More than 20,000 passengers were unhappy with their airline experience in 2015, an almost 30 percent increase in displeasure over the year before, the U.S. Department of Transportation reported Thursday.
The number of passengers who filed complaints rose from 15,539 received by DOT’s Aviation Consumer Protection Division in 2014. The final month of last year was a big one for passenger complaints, DOT said, after recording 1,565 dissatisfied customers. That was a nearly 20 percent increase from November and an almost 47 percent bump from December 2014.
Complaints are filed with the DOT over all sorts of things connected with flying: flight problems, baggage, reservation and ticketing, refunds, consumer service, disability and discrimination.
Airlines reported an on-time arrival rate of 77.8 percent in December 2015, up from the 75.3 percent on-time rate in December 2014. But that was a decrease from November 2015, when 83.7 percent of flights were on time.
The most on-time airlines in December were Hawaiian Airlines (93 percent on time), Alaska Airlines (85 percent) and Delta Air Lines (83.6 percent). The airlines with the worst on-time performance were Spirit Airlines (68.7 percent), JetBlue Airways (70 percent) and Virgin America (71.1 percent).
For the full year in 2015, airlines recorded an on-time arrival rate of 79.9 percent, up from 76.2 percent in 2014.
In 2015, airlines told DOT they canceled 1.5 percent of their scheduled domestic flights, an improvement over the 2.2 percent cancellation rate in 2014. In 61 instances last year, domestic flights were delayed on the tarmac for more than three hours.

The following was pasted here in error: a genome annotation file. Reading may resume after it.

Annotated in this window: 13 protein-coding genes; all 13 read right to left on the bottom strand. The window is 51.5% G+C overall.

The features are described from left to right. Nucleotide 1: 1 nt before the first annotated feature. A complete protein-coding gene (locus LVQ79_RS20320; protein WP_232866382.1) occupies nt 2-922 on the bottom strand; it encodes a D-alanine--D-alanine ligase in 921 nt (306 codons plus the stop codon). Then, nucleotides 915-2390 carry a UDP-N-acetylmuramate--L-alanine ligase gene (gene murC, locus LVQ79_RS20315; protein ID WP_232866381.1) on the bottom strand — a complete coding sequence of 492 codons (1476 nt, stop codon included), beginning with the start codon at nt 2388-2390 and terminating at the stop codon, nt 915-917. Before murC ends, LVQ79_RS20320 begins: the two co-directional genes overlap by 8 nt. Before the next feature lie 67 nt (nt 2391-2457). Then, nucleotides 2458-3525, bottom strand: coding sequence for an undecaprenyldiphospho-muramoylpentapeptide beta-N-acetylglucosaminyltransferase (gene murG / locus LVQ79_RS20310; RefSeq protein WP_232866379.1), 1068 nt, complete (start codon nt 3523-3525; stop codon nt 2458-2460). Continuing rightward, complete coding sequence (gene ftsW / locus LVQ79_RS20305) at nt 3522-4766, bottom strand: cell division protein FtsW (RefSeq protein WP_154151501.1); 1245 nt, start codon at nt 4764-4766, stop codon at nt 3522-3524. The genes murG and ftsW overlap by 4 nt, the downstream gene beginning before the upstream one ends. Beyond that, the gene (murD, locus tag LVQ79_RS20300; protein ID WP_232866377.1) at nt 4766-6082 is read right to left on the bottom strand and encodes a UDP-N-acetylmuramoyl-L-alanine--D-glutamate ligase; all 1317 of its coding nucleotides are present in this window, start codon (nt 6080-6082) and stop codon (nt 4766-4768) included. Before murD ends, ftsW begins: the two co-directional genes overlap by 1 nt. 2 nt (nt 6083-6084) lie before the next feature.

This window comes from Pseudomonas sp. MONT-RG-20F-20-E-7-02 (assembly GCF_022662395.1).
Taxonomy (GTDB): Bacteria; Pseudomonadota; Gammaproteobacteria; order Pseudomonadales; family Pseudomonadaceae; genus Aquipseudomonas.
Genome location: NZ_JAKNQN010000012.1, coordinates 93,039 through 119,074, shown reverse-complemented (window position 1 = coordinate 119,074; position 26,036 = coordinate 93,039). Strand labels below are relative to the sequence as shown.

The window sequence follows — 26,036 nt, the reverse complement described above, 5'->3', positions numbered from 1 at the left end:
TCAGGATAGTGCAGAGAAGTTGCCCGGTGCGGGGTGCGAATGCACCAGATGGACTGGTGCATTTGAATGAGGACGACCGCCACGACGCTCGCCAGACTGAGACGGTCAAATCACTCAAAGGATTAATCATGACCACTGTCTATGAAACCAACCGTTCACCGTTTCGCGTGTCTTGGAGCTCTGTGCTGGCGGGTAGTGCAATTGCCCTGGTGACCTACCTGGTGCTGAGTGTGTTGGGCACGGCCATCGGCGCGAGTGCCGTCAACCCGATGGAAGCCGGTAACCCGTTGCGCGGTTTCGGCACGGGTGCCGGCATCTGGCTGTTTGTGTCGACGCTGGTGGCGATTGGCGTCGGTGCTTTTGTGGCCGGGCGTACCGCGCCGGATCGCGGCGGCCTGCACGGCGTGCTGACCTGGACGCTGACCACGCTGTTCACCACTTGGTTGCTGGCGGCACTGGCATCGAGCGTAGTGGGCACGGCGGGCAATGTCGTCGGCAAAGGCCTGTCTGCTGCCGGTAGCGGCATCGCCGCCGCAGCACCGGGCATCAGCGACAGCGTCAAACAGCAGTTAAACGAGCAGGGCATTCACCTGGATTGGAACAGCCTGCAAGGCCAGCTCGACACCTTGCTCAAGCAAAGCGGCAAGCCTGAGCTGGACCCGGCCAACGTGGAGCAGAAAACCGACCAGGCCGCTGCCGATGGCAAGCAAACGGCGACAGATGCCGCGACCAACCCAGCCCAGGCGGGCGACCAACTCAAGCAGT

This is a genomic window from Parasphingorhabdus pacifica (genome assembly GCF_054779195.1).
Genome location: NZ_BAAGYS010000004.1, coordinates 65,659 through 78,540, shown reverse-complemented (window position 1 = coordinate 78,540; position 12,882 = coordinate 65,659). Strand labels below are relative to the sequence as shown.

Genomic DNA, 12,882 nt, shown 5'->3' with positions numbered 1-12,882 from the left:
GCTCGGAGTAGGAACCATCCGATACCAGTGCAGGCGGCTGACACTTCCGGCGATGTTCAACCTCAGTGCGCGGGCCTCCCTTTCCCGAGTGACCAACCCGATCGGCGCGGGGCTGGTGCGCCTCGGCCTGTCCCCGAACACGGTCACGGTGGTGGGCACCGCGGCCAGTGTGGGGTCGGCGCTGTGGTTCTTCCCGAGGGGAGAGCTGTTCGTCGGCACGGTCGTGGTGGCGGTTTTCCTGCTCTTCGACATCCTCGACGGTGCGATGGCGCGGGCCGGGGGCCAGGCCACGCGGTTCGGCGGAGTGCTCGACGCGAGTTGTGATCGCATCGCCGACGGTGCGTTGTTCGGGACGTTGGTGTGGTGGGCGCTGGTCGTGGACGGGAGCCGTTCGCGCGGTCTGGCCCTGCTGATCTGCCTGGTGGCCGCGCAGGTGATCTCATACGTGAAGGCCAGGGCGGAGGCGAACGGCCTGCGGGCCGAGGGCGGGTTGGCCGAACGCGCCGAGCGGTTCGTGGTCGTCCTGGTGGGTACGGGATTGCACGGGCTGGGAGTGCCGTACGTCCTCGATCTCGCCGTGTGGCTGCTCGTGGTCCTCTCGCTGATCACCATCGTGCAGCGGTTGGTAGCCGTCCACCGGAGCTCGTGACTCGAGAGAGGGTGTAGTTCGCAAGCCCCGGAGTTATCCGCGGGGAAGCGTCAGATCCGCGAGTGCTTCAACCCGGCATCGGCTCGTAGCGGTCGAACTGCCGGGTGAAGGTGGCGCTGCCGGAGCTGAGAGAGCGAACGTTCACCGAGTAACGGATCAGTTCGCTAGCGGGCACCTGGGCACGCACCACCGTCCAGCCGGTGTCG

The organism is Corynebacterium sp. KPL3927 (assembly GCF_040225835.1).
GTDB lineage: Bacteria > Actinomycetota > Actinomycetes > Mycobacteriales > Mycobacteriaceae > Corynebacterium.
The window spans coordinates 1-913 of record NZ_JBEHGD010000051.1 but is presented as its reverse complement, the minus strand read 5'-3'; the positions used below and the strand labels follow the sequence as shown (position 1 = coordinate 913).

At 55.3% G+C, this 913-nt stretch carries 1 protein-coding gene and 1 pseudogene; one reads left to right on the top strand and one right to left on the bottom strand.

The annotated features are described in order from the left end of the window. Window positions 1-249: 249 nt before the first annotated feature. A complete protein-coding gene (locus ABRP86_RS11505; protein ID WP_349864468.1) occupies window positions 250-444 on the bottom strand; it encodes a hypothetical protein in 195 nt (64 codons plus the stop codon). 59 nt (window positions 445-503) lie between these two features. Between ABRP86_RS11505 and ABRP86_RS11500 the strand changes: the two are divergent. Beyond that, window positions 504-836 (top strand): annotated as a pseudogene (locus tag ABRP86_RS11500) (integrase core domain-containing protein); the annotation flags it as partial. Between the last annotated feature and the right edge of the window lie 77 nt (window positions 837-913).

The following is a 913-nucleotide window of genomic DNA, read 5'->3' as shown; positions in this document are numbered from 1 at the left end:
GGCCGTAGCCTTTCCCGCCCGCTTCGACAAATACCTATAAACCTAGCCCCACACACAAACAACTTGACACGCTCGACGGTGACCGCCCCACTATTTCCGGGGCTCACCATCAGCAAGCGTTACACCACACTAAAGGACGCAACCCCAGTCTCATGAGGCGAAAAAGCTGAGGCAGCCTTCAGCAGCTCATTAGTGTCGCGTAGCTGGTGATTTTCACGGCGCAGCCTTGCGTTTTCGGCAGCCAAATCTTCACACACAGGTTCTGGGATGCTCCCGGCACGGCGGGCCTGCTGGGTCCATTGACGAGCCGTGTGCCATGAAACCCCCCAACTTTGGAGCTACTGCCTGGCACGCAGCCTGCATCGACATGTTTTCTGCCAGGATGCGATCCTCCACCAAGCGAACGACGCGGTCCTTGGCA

In December, airlines reported that 22.17 percent of their flights were delayed. They told DOT that 5.70 percent of their flights were late because of aviation system delays, compared with 4.84 percent in November; 7.64 percent of delays were caused by late-arriving aircraft, compared with 5.18 percent in November; 6.13 percent by factors, such as maintenance or crew problems, compared with 4.60 percent in November; 0.66 percent by extreme weather, compared with 0.42 percent in November; and 0.06 percent for security reasons, compared with 0.04 percent in November.
Lost baggage has become less of a problem with the advent of bar-coded baggage tags and computer networks that track luggage. But U.S. airlines said baggage was mishandled for four out of every 1,000 passengers in December. For all of 2015, the airlines posted a mishandled baggage rate of 3.24 per 1,000 passengers, down from 2014’s rate of 3.61.
In December, airlines said there were four incidents involving the death, injury or loss of animals while traveling by air, down from the six reports filed in November 2015. For all of 2015, carriers reported 35 animal deaths, injuries to 25 other animals, and three lost animals, for a total of 63 incidents, up from the 45 total incident reports filed for 2014.